Steve Baur
Former Editor, Modified Mustangs & Fords
May 27, 2010
Photos By: Justin Cesler

With us launching the car at about 3,500 rpm and our short times off by about a tenth of a second, we knew there was more in the car, but we also needed to address the suspension before we headed to the track again. The car didn't go straight on any of the most recent passes, and our drivers reported that the Capri wanted to dart right on every shift.

To remedy our suspension woes, we called up Lakewood Industries and ordered 90/10 front drag struts and 50/50 rear shocks, as well as upper and lower rear control arms. Lakewood also sent us a driveshaft loop, which we actually should have installed long ago when we started running the car on slick tires.

To help with weight transfer, we called up Moroso and ordered a set of the company's legendary Trick Springs for the front. After cutting out two coils, we stuffed them in and then got to installing our Hurst SST billet shifter for the T-5 transmission. The SST shifter (super short throw) comes with a chrome retro stick and white shift knob, and features very short, and precise, shift throws.

To help us dial in our carburetor without resorting to reading spark plugs, we installed Holley's wideband air/fuel meter. It's a pretty simple installation and provides accurate, real-time air/fuel metering so you can make accurate carburetor changes for increased performance.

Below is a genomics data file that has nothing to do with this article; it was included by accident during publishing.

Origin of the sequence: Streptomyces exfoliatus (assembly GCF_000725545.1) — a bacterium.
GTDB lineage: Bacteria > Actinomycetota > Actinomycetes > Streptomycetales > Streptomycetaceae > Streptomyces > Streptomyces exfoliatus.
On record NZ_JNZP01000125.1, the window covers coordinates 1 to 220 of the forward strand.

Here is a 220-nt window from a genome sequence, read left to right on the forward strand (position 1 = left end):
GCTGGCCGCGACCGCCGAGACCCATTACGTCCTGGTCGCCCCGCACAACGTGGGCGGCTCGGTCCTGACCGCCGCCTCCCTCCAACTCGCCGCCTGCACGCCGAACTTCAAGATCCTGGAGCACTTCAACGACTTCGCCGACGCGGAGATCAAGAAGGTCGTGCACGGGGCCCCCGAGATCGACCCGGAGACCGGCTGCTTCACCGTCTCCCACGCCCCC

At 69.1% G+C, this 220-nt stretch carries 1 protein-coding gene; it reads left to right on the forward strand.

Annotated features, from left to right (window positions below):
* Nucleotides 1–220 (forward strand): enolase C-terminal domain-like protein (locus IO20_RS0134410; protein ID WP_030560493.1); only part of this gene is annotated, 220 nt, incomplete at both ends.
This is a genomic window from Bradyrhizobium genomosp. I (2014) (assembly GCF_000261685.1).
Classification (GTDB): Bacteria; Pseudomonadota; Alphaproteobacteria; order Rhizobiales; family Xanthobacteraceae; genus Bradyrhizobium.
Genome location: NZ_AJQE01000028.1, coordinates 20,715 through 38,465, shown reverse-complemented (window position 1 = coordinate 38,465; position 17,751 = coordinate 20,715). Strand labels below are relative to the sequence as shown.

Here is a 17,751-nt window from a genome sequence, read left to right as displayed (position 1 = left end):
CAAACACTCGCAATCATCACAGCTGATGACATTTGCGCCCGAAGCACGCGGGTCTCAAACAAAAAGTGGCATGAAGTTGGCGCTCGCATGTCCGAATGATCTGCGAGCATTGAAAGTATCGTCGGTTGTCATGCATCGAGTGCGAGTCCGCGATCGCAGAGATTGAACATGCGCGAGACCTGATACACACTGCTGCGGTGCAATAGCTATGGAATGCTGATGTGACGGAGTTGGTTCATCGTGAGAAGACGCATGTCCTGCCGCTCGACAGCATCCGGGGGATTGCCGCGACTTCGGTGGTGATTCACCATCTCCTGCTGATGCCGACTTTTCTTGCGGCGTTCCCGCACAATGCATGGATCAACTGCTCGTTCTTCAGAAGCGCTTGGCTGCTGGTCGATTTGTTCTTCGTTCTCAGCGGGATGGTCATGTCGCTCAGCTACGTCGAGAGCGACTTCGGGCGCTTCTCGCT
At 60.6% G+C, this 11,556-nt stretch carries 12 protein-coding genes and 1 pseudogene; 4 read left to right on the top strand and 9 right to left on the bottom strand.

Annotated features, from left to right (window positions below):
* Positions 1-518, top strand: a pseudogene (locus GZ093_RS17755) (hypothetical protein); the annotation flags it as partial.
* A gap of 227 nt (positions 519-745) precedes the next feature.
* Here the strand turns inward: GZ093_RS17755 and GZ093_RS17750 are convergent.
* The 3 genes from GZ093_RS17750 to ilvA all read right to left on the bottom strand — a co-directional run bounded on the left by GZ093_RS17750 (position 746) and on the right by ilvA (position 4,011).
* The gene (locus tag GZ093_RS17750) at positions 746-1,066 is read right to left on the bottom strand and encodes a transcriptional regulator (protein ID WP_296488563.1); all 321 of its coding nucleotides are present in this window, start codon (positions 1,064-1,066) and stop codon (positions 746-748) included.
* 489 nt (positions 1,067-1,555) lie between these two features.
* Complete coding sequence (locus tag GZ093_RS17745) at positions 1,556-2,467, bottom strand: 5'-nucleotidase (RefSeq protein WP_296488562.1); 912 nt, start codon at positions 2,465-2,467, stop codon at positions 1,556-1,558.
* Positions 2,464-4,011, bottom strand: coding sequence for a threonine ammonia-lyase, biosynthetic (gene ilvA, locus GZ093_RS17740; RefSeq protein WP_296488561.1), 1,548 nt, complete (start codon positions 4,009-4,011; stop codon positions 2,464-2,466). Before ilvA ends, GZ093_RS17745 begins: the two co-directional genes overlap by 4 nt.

Holley also sent us a jet kit, rebuild kit, and a trick kit for the 4160 Holley carb we're using. We also got a copy of Holley's carburetor installation and tuning DVD, which should be a must-watch item if you're going to start tuning the four-barrel fuel mixer and don't have much experience with a carburetor.

With our latest round of tweaks, we went to Gainesville Raceway in Gainesville, Florida, where we unloaded the Capri and made ready for some quarter-mile fun. Until this point, we had been worrying about the increasingly bad shifting issue with the stock T-5 transmission. It appeared to be a bad Second gear synchronizer, but it was really only a problem when driving the car in a normal fashion. At wide-open throttle, it was more or less fine. This was not to be the case for our last test session, as we managed to find Second on a couple of occasions. Furthermore, the stock 8.8 Traction-Lok differential was throwing in the towel, and the vast majority of our runs featured just one wheel with traction.

That being said, we finished the day with a best e.t. of 12.56 seconds at 108.79 mph. On one pass, we logged our best 60-foot time, which was a 1.72-second effort. On another, we hit 109.35 mph-the first and only time we ever got past 108 mph.

There's definitely more in the Capri as it sits, and adding an electric fan and a set of race pulleys has to be worth a couple of tenths as well. There's probably a solid 12.2 performance in the car-and this is a fully loaded and equipped Mercury we're talking about. That being said, the scale at Gainesville did show the Capri to be a svelte warrior at 2,940 pounds without a driver.

We'd like to thank Summit Racing Equipment and all of the other companies that helped make our Mercury fly. They made it really easy to go fast. We also need to thank the car's owner, Dave Bohnsack, for letting us whip on his 5.0L, as well as George Xenos, Brian Bohnsack, Rob Baldwin, Mark Johnson, and Chris Crosby.

We don't necessarily like going out with a fizz, as opposed to a bang, but next month, we will debut our new NMRA True Street project car. It's another early Mustang that should have the guys all excited, and it's going to be another carbureted build as well.

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